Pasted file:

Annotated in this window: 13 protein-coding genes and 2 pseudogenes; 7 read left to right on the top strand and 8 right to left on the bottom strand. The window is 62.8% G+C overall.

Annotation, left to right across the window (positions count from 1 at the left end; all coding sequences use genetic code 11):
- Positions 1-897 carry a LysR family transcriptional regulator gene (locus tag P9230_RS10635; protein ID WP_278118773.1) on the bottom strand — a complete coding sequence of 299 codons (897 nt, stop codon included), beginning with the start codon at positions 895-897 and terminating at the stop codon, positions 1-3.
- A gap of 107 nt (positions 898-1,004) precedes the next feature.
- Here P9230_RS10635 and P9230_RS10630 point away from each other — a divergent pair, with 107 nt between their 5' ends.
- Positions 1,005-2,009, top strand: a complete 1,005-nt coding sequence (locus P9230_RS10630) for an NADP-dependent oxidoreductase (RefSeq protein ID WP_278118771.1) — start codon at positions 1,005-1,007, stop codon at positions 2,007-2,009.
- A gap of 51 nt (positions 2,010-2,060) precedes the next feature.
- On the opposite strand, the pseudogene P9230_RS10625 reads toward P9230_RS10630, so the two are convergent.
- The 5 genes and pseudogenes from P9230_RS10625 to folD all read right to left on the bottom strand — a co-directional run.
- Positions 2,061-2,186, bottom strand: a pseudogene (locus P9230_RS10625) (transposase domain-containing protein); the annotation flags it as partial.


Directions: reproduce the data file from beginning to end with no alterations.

Annotated in this window: 13 protein-coding genes and 2 pseudogenes; 7 read left to right on the top strand and 8 right to left on the bottom strand. The window is 62.8% G+C overall.

Annotation, left to right across the window (positions count from 1 at the left end; all coding sequences use genetic code 11):
- Positions 1-897 carry a LysR family transcriptional regulator gene (locus tag P9230_RS10635; protein ID WP_278118773.1) on the bottom strand — a complete coding sequence of 299 codons (897 nt, stop codon included), beginning with the start codon at positions 895-897 and terminating at the stop codon, positions 1-3.
- A gap of 107 nt (positions 898-1,004) precedes the next feature.
- Here P9230_RS10635 and P9230_RS10630 point away from each other — a divergent pair, with 107 nt between their 5' ends.
- Positions 1,005-2,009, top strand: a complete 1,005-nt coding sequence (locus P9230_RS10630) for an NADP-dependent oxidoreductase (RefSeq protein ID WP_278118771.1) — start codon at positions 1,005-1,007, stop codon at positions 2,007-2,009.
- A gap of 51 nt (positions 2,010-2,060) precedes the next feature.
- On the opposite strand, the pseudogene P9230_RS10625 reads toward P9230_RS10630, so the two are convergent.
- The 5 genes and pseudogenes from P9230_RS10625 to folD all read right to left on the bottom strand — a co-directional run.
- Positions 2,061-2,186, bottom strand: a pseudogene (locus P9230_RS10625) (transposase domain-containing protein); the annotation flags it as partial.